What does the science say when it comes to healthy ageing? In this episode of A Grey Matter we speak to pioneering neuroscientist Professor Perry Bartlett about healthy ageing and how the brain regenerates itself.

  Subscribe to A Grey Matter 




Donna:  Ageing. We start doing it from the moment we're born. Society is obsessed with it and everywhere we look we're confronted with anti-ageing creams, exercise programs and a plethora of buzzwords like healthy, useful and rejuvenate.  But what does the science say when it comes to healthy ageing? On this episode of A Grey Matter we speak to pioneering neuroscientist Professor Perry Bartlett about healthy ageing and the brain's ability to regenerate. At The University of Queensland, Perry is a Foundation Professor of Molecular Neuroscience and was the inaugural director of the Queensland Brain Institute. Perry made the groundbreaking discovery that stem cells exist in the adult brain meaning that the brain can regenerate by producing new cells. He was awarded the prestigious C.S.L. Florey medal in 2015 and this year was a finalist in the Queensland Australia of the Year Awards. Perry talks about stem cells in the adult brain, exercise and how our brains change as we age.

Prof Bartlett:  It was in the early 1990s, in fact, we probably started working on this in the late 1980s; and it followed on from work we've been doing looking at trying to understand how the brain generates so many neurons because, as you know, in the human brain there are around hundred billion neurons, each of which makes 10,000 connections, so the actual amount of complication in terms of circulatory is enormous. And we discovered that in the developing brain, there were these populations of cells that gave rise to many, many neurons and they were called stem cells – which is not surprising, you know, developing animals making so many new nerve cells – but we thought, well, if they're really true stem cells, one of the properties would be that they can self-renew; that is, they keep making more of themselves. And so we decided to test this hypothesis by looking in the adult brain of mice. And to our great surprise we found there were cells that can make new neurons. Now, at the time we thought that was damn interesting because everyone thought that wasn't impossible that new brain cells could be made in the adult. How we didn't know what the function or significance of it was, we thought perhaps it was just a remnant of development and you know, that it could possibly be interesting in terms of how to repair damaged brains in the adult, but we had no inkling that in fact it might be more fundamental than that.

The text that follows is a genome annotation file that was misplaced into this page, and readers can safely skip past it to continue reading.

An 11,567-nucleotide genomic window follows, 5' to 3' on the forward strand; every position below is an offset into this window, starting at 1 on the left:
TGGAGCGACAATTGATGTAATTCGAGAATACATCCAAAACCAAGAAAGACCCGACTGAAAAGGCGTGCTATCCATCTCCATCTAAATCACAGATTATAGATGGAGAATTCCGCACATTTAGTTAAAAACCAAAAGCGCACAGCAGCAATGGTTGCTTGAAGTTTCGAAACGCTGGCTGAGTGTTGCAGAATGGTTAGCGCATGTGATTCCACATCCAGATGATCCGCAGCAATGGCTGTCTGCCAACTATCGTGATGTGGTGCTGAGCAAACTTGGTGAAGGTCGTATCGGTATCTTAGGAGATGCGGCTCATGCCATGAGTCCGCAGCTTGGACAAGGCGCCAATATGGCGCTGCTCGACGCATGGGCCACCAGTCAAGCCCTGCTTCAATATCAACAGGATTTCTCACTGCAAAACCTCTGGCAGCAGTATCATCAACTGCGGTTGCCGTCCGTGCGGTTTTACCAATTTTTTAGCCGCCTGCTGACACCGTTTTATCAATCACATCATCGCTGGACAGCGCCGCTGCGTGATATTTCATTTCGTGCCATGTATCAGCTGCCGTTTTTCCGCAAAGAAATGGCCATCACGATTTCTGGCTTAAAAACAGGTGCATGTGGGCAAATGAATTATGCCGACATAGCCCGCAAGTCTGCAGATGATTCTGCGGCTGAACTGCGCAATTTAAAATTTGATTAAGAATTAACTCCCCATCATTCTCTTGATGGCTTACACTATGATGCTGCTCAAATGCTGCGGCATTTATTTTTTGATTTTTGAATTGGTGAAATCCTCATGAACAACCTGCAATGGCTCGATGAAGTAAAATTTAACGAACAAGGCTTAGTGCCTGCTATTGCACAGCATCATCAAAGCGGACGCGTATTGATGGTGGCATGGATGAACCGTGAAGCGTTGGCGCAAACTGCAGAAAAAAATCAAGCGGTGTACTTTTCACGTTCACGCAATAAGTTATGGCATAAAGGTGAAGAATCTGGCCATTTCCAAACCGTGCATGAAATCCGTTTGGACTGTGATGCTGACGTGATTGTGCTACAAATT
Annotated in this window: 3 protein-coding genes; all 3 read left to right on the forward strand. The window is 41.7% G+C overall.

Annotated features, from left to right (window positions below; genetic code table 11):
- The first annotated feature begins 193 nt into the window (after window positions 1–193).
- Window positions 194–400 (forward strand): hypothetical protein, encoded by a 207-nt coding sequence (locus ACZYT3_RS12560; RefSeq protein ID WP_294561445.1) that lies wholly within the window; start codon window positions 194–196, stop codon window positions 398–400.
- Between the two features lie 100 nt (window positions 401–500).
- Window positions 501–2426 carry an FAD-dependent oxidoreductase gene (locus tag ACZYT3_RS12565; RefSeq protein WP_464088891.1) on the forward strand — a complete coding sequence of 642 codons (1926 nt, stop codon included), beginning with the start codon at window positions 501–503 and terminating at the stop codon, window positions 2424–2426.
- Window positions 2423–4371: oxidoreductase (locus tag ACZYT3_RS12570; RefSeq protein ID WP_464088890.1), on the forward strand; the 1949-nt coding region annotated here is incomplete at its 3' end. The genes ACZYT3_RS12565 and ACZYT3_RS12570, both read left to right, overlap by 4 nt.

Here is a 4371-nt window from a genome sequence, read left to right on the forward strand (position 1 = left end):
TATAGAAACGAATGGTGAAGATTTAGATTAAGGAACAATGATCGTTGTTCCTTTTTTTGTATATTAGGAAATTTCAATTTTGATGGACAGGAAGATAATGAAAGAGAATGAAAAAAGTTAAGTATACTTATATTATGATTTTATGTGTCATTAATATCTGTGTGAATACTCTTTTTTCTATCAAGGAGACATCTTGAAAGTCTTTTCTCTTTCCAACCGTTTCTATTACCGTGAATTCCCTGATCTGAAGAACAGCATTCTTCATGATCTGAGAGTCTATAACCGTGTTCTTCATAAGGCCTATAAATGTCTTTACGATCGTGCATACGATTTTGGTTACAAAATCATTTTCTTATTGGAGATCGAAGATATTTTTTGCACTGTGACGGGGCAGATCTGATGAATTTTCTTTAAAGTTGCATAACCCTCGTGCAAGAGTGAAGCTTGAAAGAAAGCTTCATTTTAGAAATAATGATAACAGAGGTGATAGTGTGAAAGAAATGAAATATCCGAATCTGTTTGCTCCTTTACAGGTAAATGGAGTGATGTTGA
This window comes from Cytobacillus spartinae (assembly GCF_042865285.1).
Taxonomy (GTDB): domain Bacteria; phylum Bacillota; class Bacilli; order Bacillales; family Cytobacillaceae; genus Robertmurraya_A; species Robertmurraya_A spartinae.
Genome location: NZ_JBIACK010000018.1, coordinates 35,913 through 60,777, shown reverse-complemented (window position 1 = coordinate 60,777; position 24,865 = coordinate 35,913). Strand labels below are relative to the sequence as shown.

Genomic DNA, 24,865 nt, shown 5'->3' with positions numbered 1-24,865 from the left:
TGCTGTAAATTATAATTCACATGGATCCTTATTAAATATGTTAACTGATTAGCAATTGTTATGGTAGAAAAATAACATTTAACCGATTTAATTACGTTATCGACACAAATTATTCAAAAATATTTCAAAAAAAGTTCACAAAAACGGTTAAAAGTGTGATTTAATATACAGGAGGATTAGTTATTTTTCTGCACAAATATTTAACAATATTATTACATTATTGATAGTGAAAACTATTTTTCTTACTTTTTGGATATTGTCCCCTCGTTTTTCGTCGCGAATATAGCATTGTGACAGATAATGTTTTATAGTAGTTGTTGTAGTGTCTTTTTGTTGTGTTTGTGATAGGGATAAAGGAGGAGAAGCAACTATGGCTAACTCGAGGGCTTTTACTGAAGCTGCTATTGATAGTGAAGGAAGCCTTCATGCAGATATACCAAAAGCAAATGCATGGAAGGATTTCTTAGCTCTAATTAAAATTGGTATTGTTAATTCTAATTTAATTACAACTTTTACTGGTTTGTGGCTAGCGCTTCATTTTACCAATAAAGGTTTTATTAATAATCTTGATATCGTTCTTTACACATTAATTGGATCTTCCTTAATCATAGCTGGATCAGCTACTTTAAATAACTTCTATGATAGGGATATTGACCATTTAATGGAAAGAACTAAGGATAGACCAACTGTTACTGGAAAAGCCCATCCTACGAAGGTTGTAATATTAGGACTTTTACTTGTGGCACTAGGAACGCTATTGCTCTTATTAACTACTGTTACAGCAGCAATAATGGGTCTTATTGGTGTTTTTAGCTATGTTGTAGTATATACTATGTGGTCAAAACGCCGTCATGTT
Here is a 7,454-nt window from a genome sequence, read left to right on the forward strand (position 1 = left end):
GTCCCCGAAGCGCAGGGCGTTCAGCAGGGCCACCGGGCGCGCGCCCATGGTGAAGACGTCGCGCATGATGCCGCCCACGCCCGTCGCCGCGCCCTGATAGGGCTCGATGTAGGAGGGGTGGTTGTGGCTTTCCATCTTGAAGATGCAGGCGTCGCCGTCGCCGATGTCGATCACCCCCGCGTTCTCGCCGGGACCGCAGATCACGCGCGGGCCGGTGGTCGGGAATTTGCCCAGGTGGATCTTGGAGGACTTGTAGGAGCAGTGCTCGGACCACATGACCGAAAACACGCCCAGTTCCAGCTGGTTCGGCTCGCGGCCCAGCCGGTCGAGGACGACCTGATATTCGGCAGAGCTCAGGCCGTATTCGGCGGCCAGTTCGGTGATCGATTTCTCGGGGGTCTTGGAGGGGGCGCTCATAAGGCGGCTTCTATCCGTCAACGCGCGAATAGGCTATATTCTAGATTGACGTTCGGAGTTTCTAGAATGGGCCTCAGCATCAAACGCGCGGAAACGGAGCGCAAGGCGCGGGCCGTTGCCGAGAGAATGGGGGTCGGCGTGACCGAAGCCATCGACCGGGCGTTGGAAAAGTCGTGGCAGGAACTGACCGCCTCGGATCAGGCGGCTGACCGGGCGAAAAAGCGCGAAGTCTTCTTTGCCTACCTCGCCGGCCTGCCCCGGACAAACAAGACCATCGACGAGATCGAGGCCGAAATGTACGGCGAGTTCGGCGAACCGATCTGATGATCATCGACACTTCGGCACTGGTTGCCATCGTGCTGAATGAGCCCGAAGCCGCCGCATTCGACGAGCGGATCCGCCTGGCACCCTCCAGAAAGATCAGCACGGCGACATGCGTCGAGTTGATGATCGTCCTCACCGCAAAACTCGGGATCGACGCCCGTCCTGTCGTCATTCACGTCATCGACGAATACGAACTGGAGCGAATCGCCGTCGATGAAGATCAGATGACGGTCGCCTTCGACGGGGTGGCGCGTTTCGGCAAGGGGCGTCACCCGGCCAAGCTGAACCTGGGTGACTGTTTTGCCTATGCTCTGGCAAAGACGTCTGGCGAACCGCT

Donna:  Can you tell us about neuroplasticity and the ability of the brain to regenerate itself?

Prof Bartlett:  Well, neuroplasticity is a word that's used a lot and it means a lot of different things to a lot of different people. At one level, the most common neuroplasticity is the ability of cells to make new connections and virtually everything we learn or memorise is due to connections being changed, reinforced or diminished. So, the production of new neurons is another element of this. The ability of these new neurons to integrate into the circuitry and change things like learning and memory is something that offers a far greater degree of plasticity than we ever thought. So, neural plasticity really is this malleability of the brain to change, and that change usually is the functional mechanism by which learning and memory and behavioural characteristics occur.

Donna:  Are there factors that affect neuroplasticity?

Prof Bartlett:  Well, there are a lot of things that affect neuroplasticity in terms of connections between neurons, which are called synapses – this gap between neurons in which chemicals are transferred and information is transferred. There are enormous numbers of molecules that are involved in that transmission and regulating that transmission. We've been focused on trying to understand how new neurons are regulated because what we’ve discovered, more recently, is that in one part of the brain, the hippocampus – it’s called the hippocampus because it looks like a seahorse – and this area in humans is probably the only area where new nerve cells are made throughout life. And, you know, the exciting thing here is that the hippocampus is probably the most important part of the brain that processes information and forms new memories, especially memories about when and where something happened, how you can navigate from A to B, how you know when you met someone or where you left your keys, etc…etc. The sort of memories that come to decline in some percentage of older people, not all old people.